Recent Rich East High School graduate Raheem Johnson likes working with his hands. One day he wants to study architecture. Or construction. But he isn’t sure and wants to buy some time.
Fellow graduate Tribuana Jones was absolutely sure she did not want to work at McDonald’s for the rest of her life, but was uncertain if she could afford college or if she even wanted to go.
So on July 8, Raheem and Tribuana, along with Rich East teacher Rodney Freeman, showed up for the first day of class in a manufacturing skills training program at Prairie State College. It’s the first time recent graduates and high school educators have become involved in the grant-funded program for displaced or unemployed adults. It is run by the Calumet Green Manufacturing Partnership.
“A universal high school mantra is that we need to prepare students for college, but a lot of kids don’t have the money or desire for college,” said Rich East High School Principal Mark Kramer. “We also need to prepare them for jobs.”
In response, Kramer took 30 students on tours to Kay Manufacturing Co., Esmark Steel and Luster Products last school year, and is also taking steps to add manufacturing skills training to the curricula at Rich East High School. In addition, he is sending teachers like Freeman to learn the program. The first Rich East manufacturing classes are scheduled for the 2014-15 school year.
Kramer found out about the CGMP after Park Forest Mayor John Ostenburg and other municipal and workforce leaders approached area high schools about including manufacturing technology in their curricula. That’s because they had long fielded complaints from existing and re-shored manufacturers who could not find enough skilled workers to run their factories. Yet he also fielded complaints that high unemployment rates continued to plague the region.
CGMP aims to solve both problems by helping manufacturing companies in the Calumet and Southland regions of Chicago acquire skilled manufacturing workers, including CNC operators with Manufacturing Skills Standards Council and National Institute of Metalworking Skills credentials.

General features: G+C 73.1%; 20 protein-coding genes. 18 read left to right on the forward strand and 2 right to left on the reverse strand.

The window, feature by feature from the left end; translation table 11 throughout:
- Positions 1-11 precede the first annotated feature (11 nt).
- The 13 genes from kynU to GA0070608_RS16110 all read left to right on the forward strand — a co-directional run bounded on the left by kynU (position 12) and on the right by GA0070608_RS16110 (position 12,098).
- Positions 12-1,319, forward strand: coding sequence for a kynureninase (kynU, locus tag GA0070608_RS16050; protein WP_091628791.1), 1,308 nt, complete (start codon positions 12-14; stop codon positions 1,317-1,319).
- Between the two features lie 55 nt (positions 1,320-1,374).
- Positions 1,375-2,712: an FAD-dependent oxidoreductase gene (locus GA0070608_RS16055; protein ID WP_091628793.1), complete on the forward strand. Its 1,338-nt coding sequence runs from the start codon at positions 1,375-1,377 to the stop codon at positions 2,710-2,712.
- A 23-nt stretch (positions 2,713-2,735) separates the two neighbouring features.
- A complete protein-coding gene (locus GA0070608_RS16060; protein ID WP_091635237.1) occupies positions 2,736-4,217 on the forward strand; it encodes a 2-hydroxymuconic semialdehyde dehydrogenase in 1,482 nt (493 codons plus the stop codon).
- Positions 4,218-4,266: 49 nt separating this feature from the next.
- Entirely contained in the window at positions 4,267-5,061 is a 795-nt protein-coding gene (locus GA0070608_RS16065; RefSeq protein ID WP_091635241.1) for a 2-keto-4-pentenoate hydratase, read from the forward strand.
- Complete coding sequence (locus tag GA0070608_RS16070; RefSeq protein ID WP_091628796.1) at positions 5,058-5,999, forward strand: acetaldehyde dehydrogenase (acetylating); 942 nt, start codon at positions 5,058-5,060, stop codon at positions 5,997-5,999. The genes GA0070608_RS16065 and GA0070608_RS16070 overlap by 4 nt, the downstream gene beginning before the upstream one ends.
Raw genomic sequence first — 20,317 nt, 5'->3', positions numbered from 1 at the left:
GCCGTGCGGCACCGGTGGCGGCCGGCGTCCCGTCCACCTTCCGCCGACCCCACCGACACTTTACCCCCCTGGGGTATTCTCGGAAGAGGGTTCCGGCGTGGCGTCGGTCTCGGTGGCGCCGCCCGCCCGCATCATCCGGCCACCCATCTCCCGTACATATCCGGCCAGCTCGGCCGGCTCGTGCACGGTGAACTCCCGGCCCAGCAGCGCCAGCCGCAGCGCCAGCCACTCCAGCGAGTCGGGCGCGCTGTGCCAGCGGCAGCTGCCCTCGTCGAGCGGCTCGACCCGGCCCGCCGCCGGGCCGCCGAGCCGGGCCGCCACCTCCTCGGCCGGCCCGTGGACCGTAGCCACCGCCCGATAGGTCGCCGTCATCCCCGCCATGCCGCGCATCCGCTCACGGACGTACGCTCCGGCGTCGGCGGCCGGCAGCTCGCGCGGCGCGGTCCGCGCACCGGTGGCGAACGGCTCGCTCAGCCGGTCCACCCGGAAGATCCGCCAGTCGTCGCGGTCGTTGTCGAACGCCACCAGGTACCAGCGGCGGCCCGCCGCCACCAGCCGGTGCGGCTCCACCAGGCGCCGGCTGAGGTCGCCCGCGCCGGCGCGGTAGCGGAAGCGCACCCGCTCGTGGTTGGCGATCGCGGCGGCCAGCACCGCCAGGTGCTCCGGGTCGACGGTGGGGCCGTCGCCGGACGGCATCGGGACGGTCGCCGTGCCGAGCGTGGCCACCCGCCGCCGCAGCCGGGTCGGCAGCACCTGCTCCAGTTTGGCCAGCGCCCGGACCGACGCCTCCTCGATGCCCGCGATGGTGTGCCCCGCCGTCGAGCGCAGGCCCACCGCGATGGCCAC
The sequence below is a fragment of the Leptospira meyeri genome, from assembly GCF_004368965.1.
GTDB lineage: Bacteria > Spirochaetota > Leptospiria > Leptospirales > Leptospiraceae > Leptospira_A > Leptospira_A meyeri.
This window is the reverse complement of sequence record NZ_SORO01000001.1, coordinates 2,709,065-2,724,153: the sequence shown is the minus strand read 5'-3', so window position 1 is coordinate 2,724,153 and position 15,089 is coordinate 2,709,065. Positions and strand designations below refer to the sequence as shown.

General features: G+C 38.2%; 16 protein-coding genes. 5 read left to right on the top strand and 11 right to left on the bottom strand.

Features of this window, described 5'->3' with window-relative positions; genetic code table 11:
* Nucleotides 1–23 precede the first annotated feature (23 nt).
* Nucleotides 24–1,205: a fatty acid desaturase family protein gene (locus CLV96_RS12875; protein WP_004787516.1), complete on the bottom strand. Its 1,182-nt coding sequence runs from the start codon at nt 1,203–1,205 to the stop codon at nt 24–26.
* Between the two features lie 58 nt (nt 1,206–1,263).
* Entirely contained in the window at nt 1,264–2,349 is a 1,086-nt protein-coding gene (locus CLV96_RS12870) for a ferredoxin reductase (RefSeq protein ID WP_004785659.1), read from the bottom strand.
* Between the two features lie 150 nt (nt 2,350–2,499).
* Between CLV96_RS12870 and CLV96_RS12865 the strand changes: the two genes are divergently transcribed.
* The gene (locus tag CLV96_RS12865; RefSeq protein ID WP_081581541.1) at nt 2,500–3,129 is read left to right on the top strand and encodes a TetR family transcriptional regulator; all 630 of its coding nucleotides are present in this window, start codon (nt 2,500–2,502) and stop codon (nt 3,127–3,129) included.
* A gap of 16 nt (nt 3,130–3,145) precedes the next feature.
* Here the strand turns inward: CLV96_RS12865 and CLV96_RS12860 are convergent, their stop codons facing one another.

"We want jobs and manufacturing to return to the Southland, but employers need to invest in manufacturing training at the secondary and post-secondary levels for their workforce of the future," Ostenburg said.
"The old paradigm of high school-to-college-to job has obviously shifted," said Reggie Greenwood, SSMMA's director of economic development and of the Chicago Southland Economic Development Corp. "There's a career path in advanced manufacturing that can lead all the way to engineering that includes both sustainable employment and a college education."
CGMP training programs offer foundational manufacturing skills and computerized machine tool operation and programming (CNC machine technology). It is funded by a three-year $850,000 grant from the U.S. Department of Labor and by the Chicago Cook Workforce Partnership.
Prairie State College is one of three education partners of the CGMP. Others include Richard J. Daley and South Suburban colleges. Additional partners include South Suburban Mayors and Managers Association and FB International LLC for employer engagement; OAI Inc. for recruitment, screening and job placement services; the Chicago Cook Workforce Partnership and the Chicago Jobs Council.
"We're seeking employer partners to help link the CGMP initiative to local high school programs like the one at Rich East by providing tours, internships, jobs, equipment and maybe even trainers," OAI Director Mollie Dowling said.
For more information about the Calumet Green Manufacturing Partnership, please visit www.cgmp4u.org.